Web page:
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Upholding our community responsibility


New admissions pathway for First Nations, Inuit and Métis students

Concordia introduced the university-preparatory Kaié:ri Nikawerà:ke Indigenous Bridging Program to help Indigenous students gain the prerequisite courses needed to apply for a BEng degree. “Kaié:ri Nikawerà:ke” is a Kanien’kéha term that means “the four winds” or “the four directions.”

Through this initiative by the Office of Indigenous Directions, eligible First Nations, Inuit and Métis peoples who lack the required engineering prerequisites will be able to enrol in math and science courses. To facilitate their transition into undergraduate studies, they will also follow university skills courses designed by the Student Success Centre and participate in events at the Otsenhákta Student Centre. In many remote communities, certain courses are not offered to students due to a lack of teachers, leaving students unable to complete their high school diplomas and move on to CEGEP or university.

The creation of the program is one of the steps outlined in Concordia’s Indigenous Directions Action Plan, which provides concrete actions to decolonize and indigenize the university.

Concordia prof explores the gender gap in engineering

As a young engineer, Ann-Louise Howard, MA 13, PhD 22, assistant professor in the Department of Applied Human Sciences, did not enjoy the work in the male-dominated profession and ultimately left the field. She now says her early experience led to a deep curiosity about the work environment’s impact on people, and she eventually devoted her doctoral thesis to studying women engineers’ workplace experiences.

Howard’s thesis work opened a window into the sometimes dangerous, covert, gendered dynamics of engineering that help maintain the status quo. She found that while many women navigate their gendered environment well, it can have a profound effect on them.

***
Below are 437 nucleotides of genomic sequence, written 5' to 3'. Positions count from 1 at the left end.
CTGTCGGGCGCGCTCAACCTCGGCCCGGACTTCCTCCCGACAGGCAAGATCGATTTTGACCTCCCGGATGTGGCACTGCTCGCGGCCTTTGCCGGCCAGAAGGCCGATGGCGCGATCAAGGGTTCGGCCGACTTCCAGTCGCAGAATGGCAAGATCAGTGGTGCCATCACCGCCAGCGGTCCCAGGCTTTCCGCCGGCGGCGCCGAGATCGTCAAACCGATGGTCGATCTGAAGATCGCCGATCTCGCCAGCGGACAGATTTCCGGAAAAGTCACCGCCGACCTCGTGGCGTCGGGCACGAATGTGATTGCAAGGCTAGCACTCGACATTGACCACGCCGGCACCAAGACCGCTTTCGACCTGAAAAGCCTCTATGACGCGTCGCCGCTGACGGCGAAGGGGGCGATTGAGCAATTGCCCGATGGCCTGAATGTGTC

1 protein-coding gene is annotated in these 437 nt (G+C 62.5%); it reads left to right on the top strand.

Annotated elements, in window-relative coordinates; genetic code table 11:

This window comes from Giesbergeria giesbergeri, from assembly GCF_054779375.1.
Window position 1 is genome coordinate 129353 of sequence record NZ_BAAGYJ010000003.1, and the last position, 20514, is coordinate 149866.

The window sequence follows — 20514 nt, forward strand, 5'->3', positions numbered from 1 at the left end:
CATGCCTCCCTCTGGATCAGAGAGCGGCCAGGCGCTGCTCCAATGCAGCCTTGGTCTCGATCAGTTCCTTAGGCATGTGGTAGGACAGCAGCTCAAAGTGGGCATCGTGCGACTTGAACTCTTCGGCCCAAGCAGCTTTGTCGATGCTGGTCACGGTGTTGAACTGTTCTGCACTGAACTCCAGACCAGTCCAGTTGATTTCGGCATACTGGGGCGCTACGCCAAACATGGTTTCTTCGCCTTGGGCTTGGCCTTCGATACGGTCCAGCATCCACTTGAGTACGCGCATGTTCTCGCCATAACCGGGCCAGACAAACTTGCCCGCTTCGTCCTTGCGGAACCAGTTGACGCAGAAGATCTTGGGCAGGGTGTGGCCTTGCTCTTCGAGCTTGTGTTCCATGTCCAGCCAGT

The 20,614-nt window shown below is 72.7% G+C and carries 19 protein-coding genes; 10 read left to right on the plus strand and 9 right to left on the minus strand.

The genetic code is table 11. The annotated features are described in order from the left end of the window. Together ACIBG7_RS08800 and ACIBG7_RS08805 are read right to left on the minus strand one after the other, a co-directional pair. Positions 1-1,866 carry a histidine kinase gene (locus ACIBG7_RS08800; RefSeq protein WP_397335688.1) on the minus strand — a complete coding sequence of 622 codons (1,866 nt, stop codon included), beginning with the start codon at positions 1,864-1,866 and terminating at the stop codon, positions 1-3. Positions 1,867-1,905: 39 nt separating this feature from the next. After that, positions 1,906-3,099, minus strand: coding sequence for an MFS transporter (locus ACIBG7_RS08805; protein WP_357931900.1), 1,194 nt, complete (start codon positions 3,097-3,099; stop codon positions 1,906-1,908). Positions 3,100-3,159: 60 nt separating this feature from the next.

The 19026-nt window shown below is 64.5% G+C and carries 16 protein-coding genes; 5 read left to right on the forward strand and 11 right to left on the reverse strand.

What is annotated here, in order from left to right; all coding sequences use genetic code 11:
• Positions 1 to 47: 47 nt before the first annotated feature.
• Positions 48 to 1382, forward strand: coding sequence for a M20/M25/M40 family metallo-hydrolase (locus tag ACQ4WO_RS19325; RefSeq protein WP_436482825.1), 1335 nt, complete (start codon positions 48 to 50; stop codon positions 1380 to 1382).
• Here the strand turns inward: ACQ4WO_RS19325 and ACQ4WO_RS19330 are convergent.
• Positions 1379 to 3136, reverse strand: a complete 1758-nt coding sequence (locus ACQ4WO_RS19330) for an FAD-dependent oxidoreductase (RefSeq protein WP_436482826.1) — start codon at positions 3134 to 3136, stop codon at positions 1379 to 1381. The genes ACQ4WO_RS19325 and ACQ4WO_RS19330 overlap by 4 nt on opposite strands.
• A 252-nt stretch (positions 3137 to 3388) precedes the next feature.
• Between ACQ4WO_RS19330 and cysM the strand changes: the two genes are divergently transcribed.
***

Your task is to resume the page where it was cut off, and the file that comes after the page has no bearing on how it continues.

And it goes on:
Black Perspectives Office awards three new fellowships for 2023

Graduate students Anthony Mclachlan, Anick Jasmin and Dalia Elsayed were the 2023 recipients of research fellowships from Concordia’s Black Perspectives Office (BPO). “The research fellowship was created as a tangible means of fostering Black flourishing and promoting the richness and breadth of Black knowledges, skills and experiences,” says Maurice Riley Case, manager of the BPO.

Mclachlan’s research looks at institutions that regulate and define the mainstream social order. Jasmin’s research considers the reasons Black Haitian women are underrepresented in science, technology, engineering and math (STEM). And Elsayed’s doctoral research seeks to understand how higher education institutions in Canada contribute to the construction of Blackness, from a Black feminist perspective.

Graduate student Anthony Mclachlan Anthony Mclachlan
Graduate student Anick Jasmin Anick Jasmin
Graduate student Dalia Elsayed Dalia Elsayed

Harambec: Reviving the Black Feminist Collective

A new community-based project in collaboration with Concordia aims to restore “the tradition of Black Feminist organizing at Concordia that bloomed in the ’70s and ’80s,” says one of its creators, Marlihan Lopez, undergraduate program and outreach coordinator at the Simone de Beauvoir Institute. Harambec: Reviving the Black Feminist Collective will provide resources for and by Black women and gender-expansive people in the areas of teaching, experiential learning, research, professional development, mentorship and more.

The name “Harambec” is a portmanteau of harambee, the African principle of self-help, and Quebec. It is intended to represent the daily challenges that African-descended women face in the province.

Pictured from left to right: Pauline Lomami, Marie Dasylva, Marlihan Lopez and Jade Almeida. From left to right: Pauline Lomami, Marie Dasylva, Marlihan Lopez and Jade Almeida.

Initiative establishes innovative partnerships in Africa

The Concordia Africa Initiative seeks to establish relationships and learn from Africa through unique collaborations that focus on youth employability and entrepreneurship. Of all the world’s continents, Africa has the youngest population, with more than 60 per cent aged 25 or younger. By 2030, it is estimated that young Africans will constitute 42 per cent of global youth.